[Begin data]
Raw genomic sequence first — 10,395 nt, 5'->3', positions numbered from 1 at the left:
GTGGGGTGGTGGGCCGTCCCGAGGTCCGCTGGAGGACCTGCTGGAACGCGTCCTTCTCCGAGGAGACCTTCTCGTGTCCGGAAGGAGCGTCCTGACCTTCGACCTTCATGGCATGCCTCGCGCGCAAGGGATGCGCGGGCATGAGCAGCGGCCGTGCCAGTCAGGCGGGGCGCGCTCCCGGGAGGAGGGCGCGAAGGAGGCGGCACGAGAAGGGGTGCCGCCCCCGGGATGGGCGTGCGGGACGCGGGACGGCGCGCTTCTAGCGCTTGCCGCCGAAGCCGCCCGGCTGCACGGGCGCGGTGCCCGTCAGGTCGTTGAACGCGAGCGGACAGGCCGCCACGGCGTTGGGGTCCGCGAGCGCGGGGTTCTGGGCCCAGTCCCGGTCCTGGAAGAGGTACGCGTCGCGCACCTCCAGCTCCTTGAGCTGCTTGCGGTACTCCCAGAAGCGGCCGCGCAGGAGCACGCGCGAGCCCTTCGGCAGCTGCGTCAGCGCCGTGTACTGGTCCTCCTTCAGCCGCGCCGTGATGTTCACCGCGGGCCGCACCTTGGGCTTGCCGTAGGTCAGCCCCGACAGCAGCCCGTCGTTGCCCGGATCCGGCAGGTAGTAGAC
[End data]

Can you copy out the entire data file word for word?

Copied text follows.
Raw genomic sequence first — 10,395 nt, 5'->3', positions numbered from 1 at the left:
GTGGGGTGGTGGGCCGTCCCGAGGTCCGCTGGAGGACCTGCTGGAACGCGTCCTTCTCCGAGGAGACCTTCTCGTGTCCGGAAGGAGCGTCCTGACCTTCGACCTTCATGGCATGCCTCGCGCGCAAGGGATGCGCGGGCATGAGCAGCGGCCGTGCCAGTCAGGCGGGGCGCGCTCCCGGGAGGAGGGCGCGAAGGAGGCGGCACGAGAAGGGGTGCCGCCCCCGGGATGGGCGTGCGGGACGCGGGACGGCGCGCTTCTAGCGCTTGCCGCCGAAGCCGCCCGGCTGCACGGGCGCGGTGCCCGTCAGGTCGTTGAACGCGAGCGGACAGGCCGCCACGGCGTTGGGGTCCGCGAGCGCGGGGTTCTGGGCCCAGTCCCGGTCCTGGAAGAGGTACGCGTCGCGCACCTCCAGCTCCTTGAGCTGCTTGCGGTACTCCCAGAAGCGGCCGCGCAGGAGCACGCGCGAGCCCTTCGGCAGCTGCGTCAGCGCCGTGTACTGGTCCTCCTTCAGCCGCGCCGTGATGTTCACCGCGGGCCGCACCTTGGGCTTGCCGTAGGTCAGCCCCGACAGCAGCCCGTCGTTGCCCGGATCCGGCAGGTAGTAGAC